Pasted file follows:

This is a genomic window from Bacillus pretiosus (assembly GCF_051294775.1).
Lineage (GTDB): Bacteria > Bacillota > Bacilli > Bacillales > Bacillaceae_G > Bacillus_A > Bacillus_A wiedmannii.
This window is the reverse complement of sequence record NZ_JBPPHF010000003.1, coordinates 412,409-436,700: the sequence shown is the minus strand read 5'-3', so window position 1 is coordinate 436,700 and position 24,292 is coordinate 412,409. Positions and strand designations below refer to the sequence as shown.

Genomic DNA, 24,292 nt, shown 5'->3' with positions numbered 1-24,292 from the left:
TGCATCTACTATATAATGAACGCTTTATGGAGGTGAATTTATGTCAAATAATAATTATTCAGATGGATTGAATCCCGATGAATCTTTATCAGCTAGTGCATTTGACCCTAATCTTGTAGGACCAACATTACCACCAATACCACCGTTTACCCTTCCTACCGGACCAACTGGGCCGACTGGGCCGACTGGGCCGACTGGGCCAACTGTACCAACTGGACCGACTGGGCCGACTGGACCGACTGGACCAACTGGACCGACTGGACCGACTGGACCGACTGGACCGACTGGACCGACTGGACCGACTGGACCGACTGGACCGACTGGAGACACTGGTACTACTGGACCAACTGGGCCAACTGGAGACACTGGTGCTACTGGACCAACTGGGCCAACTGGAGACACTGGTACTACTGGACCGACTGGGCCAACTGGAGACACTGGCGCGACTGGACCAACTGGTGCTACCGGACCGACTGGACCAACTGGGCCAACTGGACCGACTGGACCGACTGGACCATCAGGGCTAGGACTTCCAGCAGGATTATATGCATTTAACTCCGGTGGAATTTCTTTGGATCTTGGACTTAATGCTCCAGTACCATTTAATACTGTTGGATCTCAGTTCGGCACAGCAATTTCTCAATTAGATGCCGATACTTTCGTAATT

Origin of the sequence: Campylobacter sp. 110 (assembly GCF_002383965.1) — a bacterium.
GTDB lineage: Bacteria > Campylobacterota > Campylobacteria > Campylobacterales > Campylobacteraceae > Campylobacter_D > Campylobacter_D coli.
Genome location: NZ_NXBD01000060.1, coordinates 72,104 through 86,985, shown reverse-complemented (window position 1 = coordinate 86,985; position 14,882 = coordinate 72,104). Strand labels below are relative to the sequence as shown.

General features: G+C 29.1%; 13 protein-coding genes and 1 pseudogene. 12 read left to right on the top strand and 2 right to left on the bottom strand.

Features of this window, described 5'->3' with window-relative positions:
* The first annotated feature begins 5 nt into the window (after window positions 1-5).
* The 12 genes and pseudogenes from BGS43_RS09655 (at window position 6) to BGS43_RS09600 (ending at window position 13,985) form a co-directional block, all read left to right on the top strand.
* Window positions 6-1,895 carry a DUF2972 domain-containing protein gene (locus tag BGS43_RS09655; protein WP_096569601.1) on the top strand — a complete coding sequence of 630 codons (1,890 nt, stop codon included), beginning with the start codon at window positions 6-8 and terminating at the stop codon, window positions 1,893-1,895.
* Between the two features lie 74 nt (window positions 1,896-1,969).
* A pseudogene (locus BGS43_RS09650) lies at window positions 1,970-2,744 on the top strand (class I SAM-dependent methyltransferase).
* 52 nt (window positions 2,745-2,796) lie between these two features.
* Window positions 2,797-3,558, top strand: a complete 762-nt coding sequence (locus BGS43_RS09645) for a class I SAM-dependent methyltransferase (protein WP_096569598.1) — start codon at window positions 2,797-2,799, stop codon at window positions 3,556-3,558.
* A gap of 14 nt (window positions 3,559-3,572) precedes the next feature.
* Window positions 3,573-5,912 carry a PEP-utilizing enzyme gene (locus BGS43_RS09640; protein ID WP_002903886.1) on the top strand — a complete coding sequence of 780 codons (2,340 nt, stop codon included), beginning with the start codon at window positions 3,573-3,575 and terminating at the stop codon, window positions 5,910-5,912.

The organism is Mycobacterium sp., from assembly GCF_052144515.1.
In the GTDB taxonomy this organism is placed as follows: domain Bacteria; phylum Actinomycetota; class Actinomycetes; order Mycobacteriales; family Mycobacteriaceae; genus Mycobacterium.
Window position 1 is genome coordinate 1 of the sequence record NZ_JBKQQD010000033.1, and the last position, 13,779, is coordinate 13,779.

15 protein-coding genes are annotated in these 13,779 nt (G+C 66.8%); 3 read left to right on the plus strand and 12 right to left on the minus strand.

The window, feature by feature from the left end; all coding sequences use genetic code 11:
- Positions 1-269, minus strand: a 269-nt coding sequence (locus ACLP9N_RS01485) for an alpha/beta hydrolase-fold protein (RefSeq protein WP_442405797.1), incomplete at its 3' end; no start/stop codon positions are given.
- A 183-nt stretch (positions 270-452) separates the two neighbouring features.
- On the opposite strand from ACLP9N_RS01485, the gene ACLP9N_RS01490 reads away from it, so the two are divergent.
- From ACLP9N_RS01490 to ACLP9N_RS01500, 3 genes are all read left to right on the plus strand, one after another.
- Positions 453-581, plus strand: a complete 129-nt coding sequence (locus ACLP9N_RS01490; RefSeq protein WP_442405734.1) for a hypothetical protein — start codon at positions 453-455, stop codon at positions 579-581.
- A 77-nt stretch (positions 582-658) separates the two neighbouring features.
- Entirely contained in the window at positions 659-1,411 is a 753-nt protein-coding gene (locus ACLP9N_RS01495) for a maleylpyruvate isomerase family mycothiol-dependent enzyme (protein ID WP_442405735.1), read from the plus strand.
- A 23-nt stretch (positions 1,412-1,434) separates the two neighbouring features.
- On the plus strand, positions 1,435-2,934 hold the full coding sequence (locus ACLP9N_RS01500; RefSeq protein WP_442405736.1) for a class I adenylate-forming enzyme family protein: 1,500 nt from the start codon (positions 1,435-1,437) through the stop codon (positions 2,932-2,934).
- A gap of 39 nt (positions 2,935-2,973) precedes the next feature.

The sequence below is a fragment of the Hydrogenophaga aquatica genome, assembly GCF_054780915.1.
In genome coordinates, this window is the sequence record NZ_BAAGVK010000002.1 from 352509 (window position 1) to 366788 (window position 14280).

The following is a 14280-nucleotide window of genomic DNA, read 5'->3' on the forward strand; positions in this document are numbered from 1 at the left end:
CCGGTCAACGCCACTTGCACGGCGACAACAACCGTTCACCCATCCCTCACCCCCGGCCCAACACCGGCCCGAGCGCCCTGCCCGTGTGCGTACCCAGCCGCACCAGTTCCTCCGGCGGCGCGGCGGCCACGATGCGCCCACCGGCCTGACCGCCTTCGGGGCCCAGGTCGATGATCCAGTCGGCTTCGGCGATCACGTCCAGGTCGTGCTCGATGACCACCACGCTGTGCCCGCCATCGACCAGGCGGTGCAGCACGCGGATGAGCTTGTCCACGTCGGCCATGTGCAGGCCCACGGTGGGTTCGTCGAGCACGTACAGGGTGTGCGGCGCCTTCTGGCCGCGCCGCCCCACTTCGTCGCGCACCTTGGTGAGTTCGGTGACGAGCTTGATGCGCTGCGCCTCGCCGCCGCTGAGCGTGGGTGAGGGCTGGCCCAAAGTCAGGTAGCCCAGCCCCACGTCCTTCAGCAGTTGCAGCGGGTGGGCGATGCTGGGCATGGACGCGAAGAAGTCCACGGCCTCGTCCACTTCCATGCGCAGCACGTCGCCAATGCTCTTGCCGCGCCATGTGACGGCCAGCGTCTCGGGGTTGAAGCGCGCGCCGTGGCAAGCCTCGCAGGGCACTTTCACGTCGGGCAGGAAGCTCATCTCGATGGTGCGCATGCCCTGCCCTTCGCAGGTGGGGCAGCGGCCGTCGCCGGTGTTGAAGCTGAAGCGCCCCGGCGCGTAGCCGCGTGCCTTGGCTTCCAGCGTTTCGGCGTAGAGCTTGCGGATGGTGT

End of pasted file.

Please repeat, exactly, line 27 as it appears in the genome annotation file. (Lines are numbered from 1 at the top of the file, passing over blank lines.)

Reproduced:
- On the opposite strand from ACLP9N_RS01485, the gene ACLP9N_RS01490 reads away from it, so the two are divergent.